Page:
Indeed, the “transit fans” and the (jaded, non-transit-using, false-“truism”-spouting) politicians are the much larger problems. The transit fans honestly and daffily believe that we’re going to get four new subway lines and lots of linear extensions and new multi-billion-dollar lake crossings and a whole bunch of streetcars to boot. The politicians honestly believe that it doesn’t matter how slow it is or how poor the connections are as long as it is relatively straight and embeds two parallel steel rails in the pavement.

        The “people” just want it to work, or else they’re going to stop voting for it and keep driving.

        Meanwhile, have you bothered to think about the “people” who don’t live within shouting distance of 15th & Market? Those people know an Interbay-Ballard subway is going to be useless to them, given that access and connections to that intersection are awful. The Spur concept is not only 50x more useful to anyone in Wallingford, Fremont, Phinney, Green Lake, and Greenwood; it’s frankly better for most of Ballard as well.

        In claiming “straight to downtown is politically paramount”, you just to the same conclusion as the Streetcar McGinn and “I occasionally visit family in Ballard” Joni Earl. I am telling you, from first-hand experience, that your “truism” is false.

      12. d.p. I’m not familiar with your particular UW –> Ballard spur alignment. What do you propose? Would it reach Wallingford and downtown Fremont on the way to Ballard?

      13. Please transfer spur discussions to the next open thread. The spur would branch after U-District with stations at Latona, Wallingford, Aurora, and two or three in Ballard. One variation also swoops down to Fremont without losing any 45th/Market stations.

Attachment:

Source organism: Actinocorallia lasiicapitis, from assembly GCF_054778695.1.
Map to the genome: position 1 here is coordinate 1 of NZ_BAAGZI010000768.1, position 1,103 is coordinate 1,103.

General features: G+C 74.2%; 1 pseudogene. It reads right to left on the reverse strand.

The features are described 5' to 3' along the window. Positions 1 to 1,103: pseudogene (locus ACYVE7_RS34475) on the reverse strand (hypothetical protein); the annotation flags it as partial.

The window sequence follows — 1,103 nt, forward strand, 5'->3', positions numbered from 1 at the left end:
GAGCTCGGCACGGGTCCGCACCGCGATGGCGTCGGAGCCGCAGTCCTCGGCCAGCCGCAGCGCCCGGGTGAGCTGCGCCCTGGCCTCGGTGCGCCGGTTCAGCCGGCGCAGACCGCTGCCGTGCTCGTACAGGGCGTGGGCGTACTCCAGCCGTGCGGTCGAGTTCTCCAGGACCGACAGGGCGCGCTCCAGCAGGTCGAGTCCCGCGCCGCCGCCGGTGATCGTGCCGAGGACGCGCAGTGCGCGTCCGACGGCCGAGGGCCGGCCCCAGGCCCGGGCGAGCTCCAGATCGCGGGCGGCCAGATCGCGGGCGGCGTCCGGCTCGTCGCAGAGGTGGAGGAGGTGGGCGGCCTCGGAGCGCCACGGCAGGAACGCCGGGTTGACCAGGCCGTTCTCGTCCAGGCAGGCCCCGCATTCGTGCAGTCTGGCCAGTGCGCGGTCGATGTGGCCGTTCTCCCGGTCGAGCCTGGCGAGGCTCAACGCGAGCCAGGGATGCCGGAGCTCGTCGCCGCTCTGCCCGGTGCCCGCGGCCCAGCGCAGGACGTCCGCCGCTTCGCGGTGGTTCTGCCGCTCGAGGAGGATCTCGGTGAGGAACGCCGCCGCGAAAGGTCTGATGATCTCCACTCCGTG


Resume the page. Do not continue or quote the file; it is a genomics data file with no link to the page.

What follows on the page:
14. Fair enough. I didn’t mean to get sucked into a tangent. My original point was simply that North Link has such an excess of available capacity that CharlotteRoyal need in no way worry about getting squeezed on his luxurious future suburban express commute.

        I appreciate your gracious handling of the digression.

        (For the record, though, my original highly cost-conscious proposal had only four stations on its route from 17th Ave NW to Brooklyn, for an average stop spacing of 3/4 mile and a maximum gap of just under 1 mile.)

      15. Ditto the easy touch on the censors knife. Let’s have a full discussion why Seattle is so reluctant to have alternatives like the spur vetted. I usually just get labeled as anti-transit and get the ‘Whack-a-Troll’ treatment when pointing out how we are short changing ourselves on system outcomes.

    2. Is it Seattle that owns 145th or the state? Seattle has done (and is doing) some pretty decent pedestrian work in recent years. If it’s the state, well… yeah.

      1. The Shoreline coordinator explained the complicated situation. Shoreline actually starts at the north edge of the sidewalk. Seattle owns the eastbound lanes and south sidewalk; King County owns the westbound lanes and north sidewalk; and it’s also a state highway which gives the state an interest.